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nutmeg #28: ashes to ashes

Author: Marika Kailaya
Title: even if it was just a dream
'Verse: Nagekawashii; MeYu
Challenge: Nutmeg: 28. ashes to ashes
Toppings/Extras: N/A
Wordcount: 1233
Rating: PG-13
A/N: N/A


If you've attempted suicide enough times (and failed enough times), they make you go to therapy. If you are immortal, it is bound to happen sooner or later. This is a civilized world full of civilized human beings and they all just want to file the best paperwork they can.

The week after a full bottle of methadone and the contents of Kobayashi Meguru's stomach are washed out, the most famous novelist in Japan settles himself into the office of a therapist his husband picked out for him.

You know. Just to make sure everyone believes he's human. Just so that the flaps of the butterfly's wings don't wipe out too many permanent records, don't wash away too much history. Just in case (he has to live forever).

He bares himself in spite; he steals one of Yuku's t-shirts to show off the violent blue veins and patterned white scars along his arms and the names carved into his neck. He pulls his hair, growing so long now, back from his face, and sits in scuffed red sneakers in a comfortable chair in a warm room, cracking his swollen knuckles.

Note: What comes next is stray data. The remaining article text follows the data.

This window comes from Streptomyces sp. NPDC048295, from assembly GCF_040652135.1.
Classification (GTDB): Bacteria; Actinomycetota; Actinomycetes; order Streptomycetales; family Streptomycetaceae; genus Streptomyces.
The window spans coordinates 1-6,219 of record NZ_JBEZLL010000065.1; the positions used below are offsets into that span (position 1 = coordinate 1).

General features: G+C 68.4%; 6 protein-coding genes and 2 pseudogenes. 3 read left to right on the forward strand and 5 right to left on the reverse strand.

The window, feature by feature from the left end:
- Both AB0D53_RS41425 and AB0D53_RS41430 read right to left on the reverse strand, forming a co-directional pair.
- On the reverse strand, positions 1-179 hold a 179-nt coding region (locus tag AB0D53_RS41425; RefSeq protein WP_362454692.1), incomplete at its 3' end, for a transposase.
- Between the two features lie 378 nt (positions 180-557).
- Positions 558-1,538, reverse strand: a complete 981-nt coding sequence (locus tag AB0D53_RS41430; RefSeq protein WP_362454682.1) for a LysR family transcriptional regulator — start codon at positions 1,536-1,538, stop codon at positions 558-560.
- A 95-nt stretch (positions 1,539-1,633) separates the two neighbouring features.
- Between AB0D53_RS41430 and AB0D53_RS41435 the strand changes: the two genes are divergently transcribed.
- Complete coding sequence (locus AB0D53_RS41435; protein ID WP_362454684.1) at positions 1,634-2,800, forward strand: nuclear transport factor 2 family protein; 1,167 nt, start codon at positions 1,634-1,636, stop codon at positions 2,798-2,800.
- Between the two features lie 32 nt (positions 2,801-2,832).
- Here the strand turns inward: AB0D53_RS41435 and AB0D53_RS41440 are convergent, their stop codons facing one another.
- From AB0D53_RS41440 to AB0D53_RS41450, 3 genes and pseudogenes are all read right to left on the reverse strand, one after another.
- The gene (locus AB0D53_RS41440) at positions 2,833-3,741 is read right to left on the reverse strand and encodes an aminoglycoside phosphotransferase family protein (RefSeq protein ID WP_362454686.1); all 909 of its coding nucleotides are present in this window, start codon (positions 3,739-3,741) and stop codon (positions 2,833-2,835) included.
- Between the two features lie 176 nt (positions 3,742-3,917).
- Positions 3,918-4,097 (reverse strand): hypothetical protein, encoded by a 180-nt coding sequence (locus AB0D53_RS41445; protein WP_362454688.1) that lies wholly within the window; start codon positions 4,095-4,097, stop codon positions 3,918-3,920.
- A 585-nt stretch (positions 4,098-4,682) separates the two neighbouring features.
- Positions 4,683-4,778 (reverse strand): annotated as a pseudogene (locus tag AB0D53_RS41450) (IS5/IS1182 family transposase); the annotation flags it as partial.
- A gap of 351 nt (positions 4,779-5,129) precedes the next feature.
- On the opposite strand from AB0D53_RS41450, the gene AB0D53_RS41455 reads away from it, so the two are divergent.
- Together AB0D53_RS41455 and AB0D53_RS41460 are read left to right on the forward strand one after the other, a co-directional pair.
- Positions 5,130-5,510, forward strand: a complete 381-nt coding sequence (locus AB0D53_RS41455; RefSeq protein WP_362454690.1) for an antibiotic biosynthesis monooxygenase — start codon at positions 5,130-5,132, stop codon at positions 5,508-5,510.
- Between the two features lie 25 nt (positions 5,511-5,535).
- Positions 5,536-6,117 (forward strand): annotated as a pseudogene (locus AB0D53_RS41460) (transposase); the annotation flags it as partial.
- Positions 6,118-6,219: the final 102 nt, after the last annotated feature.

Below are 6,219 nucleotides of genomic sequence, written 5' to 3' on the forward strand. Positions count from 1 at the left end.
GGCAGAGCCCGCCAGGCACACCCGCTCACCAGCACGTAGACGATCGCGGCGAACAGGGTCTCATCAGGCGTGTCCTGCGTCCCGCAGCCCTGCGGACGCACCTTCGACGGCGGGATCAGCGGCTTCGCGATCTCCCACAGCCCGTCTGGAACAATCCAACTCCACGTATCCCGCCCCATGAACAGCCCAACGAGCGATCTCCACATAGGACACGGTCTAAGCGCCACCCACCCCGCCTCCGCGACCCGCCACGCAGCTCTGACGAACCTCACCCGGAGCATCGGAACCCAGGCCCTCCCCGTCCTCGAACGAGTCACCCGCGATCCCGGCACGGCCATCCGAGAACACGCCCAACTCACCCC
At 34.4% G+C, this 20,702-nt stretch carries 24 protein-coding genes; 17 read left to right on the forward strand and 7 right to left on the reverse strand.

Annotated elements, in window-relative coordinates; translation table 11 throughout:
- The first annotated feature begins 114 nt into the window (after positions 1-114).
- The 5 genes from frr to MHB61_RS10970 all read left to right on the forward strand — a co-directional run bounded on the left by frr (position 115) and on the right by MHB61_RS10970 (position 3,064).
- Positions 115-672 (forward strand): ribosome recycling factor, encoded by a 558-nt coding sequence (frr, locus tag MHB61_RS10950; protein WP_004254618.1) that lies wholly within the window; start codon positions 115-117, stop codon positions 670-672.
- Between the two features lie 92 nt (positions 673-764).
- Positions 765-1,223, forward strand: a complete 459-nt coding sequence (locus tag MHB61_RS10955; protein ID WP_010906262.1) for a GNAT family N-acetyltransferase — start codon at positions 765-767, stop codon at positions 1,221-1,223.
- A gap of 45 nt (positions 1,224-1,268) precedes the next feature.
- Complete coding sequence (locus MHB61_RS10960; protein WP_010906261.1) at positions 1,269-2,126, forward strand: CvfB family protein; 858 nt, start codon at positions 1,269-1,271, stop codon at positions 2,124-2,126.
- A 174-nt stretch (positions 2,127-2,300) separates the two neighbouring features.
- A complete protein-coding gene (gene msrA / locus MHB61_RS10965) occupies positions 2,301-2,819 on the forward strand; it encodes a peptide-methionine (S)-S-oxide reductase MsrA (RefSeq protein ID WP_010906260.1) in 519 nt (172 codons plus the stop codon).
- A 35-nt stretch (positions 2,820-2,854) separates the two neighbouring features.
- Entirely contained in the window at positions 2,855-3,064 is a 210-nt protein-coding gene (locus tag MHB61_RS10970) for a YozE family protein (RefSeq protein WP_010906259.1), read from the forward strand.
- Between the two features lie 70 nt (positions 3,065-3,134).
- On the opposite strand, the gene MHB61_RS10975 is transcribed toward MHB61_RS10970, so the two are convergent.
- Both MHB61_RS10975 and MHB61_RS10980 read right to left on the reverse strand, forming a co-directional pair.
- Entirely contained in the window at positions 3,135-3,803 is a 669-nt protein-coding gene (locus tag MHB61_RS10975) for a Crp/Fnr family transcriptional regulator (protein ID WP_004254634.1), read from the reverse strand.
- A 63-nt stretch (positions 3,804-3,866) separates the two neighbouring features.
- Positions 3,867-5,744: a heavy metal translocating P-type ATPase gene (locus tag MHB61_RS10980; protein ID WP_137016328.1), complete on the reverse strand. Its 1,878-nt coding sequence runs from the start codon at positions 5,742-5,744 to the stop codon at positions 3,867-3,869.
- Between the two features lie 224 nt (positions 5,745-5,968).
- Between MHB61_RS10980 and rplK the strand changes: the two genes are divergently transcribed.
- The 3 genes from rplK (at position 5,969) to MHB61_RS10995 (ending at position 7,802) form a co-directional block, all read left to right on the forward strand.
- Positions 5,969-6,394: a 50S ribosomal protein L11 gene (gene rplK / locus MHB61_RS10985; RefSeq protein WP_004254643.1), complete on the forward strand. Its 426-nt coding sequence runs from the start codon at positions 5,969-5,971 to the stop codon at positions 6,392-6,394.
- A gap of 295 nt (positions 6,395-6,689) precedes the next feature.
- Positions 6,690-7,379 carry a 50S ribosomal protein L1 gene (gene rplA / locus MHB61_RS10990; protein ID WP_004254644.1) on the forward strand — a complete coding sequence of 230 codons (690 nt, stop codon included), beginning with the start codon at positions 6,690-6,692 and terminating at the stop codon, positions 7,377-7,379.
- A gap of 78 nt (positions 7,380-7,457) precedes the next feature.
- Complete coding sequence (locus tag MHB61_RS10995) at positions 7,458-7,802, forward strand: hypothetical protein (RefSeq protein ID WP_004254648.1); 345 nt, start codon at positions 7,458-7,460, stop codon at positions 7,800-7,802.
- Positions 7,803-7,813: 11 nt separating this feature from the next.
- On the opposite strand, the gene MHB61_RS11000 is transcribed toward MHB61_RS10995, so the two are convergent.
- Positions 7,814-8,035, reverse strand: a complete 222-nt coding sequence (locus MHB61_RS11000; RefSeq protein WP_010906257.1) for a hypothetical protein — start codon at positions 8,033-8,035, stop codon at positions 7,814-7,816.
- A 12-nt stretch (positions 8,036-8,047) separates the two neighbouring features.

There is a space heater at his feet and inspirational paintings on the bland white walls.

He leans back. The black text on the vividly colorful paintings is leaping around and rearranging itself inside his head. It all smears together. He tries not to look, but when he turns his gaze downwards he finds patterns in the carpeting and makes out fox-eared shapes and shadows. His stomach churns.

"Kobayashi-san," the therapist says, smiling towards her computer monitor, typing in his information. She is a tall woman and wears a grey sweater with large brown buttons, her hair knotted against the back of her neck. "It seems like this is the third time you've done this. Do you want to talk about why?"

"It's the third time on record," he corrects her. His voice sounds distant to his ears. "I was born into this world nearly forty years ago and I have been trying to die ever since. Do you know what a gun tastes like?"

She shakes her head. "No. Do you?"